Volume 13, Number 2

Editor's Note

Welcome to the American Journal of Play’s special publication on Blackness and play, another in our series of themed issues. This double issue, guest edited by TreaAndrea M. Russworm, challenges the field of play studies by offering new and important perspectives on play as a site for disruption, resistance, and joy in Black communities.

We begin with five interviews and a conversation. Scholars David Crittendon, Rob Goldberg, and Yolanda Hester discuss the history and legacy of the Black-owned play company Shindana Toys. Ethnomusicologist Kyra D. Gaunt revisits her seminal work on Black girls’ play. Scholar and playwright Amina S. McIntyre considers the card game Spades. Olmec Toys founder Yla Eason and Cultural Toys and MAP Esports founder Jacob Milles III each recount their trailblazing work in the toy and game industries. Guest editor TreaAndrea Russworm and Spawn on Me podcast cofounder Cicero Holmes discuss the relationships between video games, adult play, and Black culture. In an article that draws on critical race theory, Black critical theory, Black male studies, and white racial frame research, Harrison P. Pinckney, Nathaniel Bryan, and Corliss Outley propose Black Playcrit as a tool to help us better understand Blackness and anti-Black violence in play. Shakeel Harris analyzes the play practices of formerly enslaved children in nineteenth-century America. Raven Maragh-Lloyd examines the social media hashtags #PermitPatty and #Karen to explore how Black online publics use humor as a form of resistance. Zhané Lloyd, touting the value of what she calls the “petty,” considers how Black Twitter—the part of Twitter dominated by members of the African diaspora—offers Black players of UNO a space to become unofficial game designers when they resist and defy official game rules. Abdah St. Fleur and Jennifer deWinter use interview data from six Black content creators for The Sims 4 to examine the politics of representation and self-expression in computer games, while calling on the game industry to include Black designers and creators from the beginning of the creative process. Cathy Thomas uses an ethnographic approach as participant, observer, and interviewer to offer a deep reading of Black women’s cosplay (or comic book and pop culture costume play) and masquerade. Kisha McPherson closes the issue with an exploration of the impact of anti-Black racism on Black play.

Guest Editors' Foreword

Blackness and Play
By TreaAndrea M. Russworm



David Crittendon is an educator, musician, activist, historian, and the author of the novel Then See If I Care: A Story about Bessie Smith. In 1964, he participated with Lou Smith and others in the Mississippi Freedom Summer and, in 1965, worked alongside Smith at the Congress of Racial Equality’s Harlem office. He cofacilitated the Claiming Freedom Symposium commemorating the fiftieth anniversary of Freedom Summer at Cal State–LA. Yolanda Hester is a historian, archivist, educator, and writer. She curated the online exhibit Community and Commerce: Oral Histories of African Businesses in Los Angeles for The Center for Oral History Research. She has written about the history of Black dolls and is currently working on an oral history series with The Arthur Ashe Legacy Fund at UCLA. Crittenden and Hester both served as historical consultants for Shindana Toy Company: Changing the American Doll Industry, a special 2019 episode of PBS affiliate KCET’s program Lost L.A. Rob Goldberg teaches history and cinema studies at Saint Ann’s School in Brooklyn. His current book project, under contract at Duke University Press, looks at the way social justice movements of the 1960s and 1970s changed how Americans think and talk about toys. In 2019 Crittendon, Hester, and Goldberg founded the Operation Bootstrap History Collaborative. Key words: African American; Baby Nancy; Black joy; Black Power; dolls; Lou Smith; Marva Maxie; Operation Bootstrap; Robert Hall; Shindana Toys; Watts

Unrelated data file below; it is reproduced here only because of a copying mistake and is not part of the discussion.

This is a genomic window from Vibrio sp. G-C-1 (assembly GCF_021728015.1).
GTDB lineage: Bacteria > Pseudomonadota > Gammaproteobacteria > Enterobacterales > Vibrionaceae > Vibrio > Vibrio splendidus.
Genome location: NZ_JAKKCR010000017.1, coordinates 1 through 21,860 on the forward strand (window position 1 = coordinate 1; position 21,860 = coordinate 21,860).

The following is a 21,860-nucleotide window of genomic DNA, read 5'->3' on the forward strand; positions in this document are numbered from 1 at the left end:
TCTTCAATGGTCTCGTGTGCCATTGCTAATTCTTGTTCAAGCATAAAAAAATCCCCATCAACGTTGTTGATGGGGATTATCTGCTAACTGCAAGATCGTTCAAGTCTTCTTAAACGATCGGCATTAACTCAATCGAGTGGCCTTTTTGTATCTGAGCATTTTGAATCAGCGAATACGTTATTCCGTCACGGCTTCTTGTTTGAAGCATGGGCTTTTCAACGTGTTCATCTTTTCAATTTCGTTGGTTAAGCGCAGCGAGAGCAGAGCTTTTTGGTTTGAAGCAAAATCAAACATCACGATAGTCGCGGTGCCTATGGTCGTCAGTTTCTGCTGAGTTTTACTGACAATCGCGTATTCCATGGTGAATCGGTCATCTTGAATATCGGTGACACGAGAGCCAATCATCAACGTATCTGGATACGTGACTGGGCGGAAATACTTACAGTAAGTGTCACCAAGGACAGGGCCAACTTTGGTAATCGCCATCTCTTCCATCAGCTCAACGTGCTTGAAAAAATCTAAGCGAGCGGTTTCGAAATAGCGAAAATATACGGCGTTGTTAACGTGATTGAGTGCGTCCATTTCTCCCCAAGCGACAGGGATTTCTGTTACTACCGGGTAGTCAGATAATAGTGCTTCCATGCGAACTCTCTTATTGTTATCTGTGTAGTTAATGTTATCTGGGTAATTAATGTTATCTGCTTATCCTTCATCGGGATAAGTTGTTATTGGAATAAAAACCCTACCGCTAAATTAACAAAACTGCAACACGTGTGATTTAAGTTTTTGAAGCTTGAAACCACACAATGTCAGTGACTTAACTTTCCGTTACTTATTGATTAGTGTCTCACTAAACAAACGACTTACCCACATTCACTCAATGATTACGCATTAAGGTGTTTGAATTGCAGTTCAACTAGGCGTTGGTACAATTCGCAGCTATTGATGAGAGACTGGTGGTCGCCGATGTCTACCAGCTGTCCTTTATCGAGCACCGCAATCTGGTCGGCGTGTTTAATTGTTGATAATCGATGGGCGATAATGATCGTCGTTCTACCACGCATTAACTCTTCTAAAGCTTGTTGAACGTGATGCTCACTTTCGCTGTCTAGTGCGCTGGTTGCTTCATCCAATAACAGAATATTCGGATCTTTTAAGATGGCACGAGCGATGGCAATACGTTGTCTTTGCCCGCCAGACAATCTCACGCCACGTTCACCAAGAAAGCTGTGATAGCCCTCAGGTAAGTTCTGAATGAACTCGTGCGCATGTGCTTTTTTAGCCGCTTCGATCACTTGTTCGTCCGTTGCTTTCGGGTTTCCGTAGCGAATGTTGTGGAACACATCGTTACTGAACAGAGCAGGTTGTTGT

Ethnomusicologist Kyra D. Gaunt studies gender justice and music as violence against girls through song, scholarship, and social media. Her first book, The Games Black Girls Play: Learning the Ropes from Double-Dutch to Hip-Hop, won the 2007 Alan Merriam Prize in Ethnomusicology, which contributed to the emergence of hip-hop music studies, Black girlhood studies, and hip-hop feminism. She began her latest project by asking in what kinds of play do girls engage on YouTube. Her findings will constitute her next book, tentatively titled PLAYED: Music as an Instrument of Violence against Black Girls on YouTube. Key words: Black girlhood studies; Black musical identity; double Dutch rope play; ethnomusicology; kinetic orality


At work on a PhD in Religion from Vanderbilt University concentrating on religion, psychology, and culture, Amina S. McIntyre holds a BA in Anthropology from Colby College, an MA in African American and African Diaspora Studies from Indiana University, an MFA in Playwriting from Spalding University, and an MTS from Emory University. She is a playwright from the Atlanta, Georgia, area who has worked with the Actor’s Express, the Atlanta History Museum, the Out of Hand Theatre, Oakland Cemetery, and the Vanguard Repertory Theatre. An Elder in Full Connection with the CME Church, she is also a cofounder of the Hush Harbor Lab—a new play development company in Atlanta—and an avid Spades player. She discusses here the intersections of her interests—of her work and play, of drama and religion, of card games and African American culture—and their implications. Key words: Black joy; card games; hush harbor; Spades; storytelling, trash talking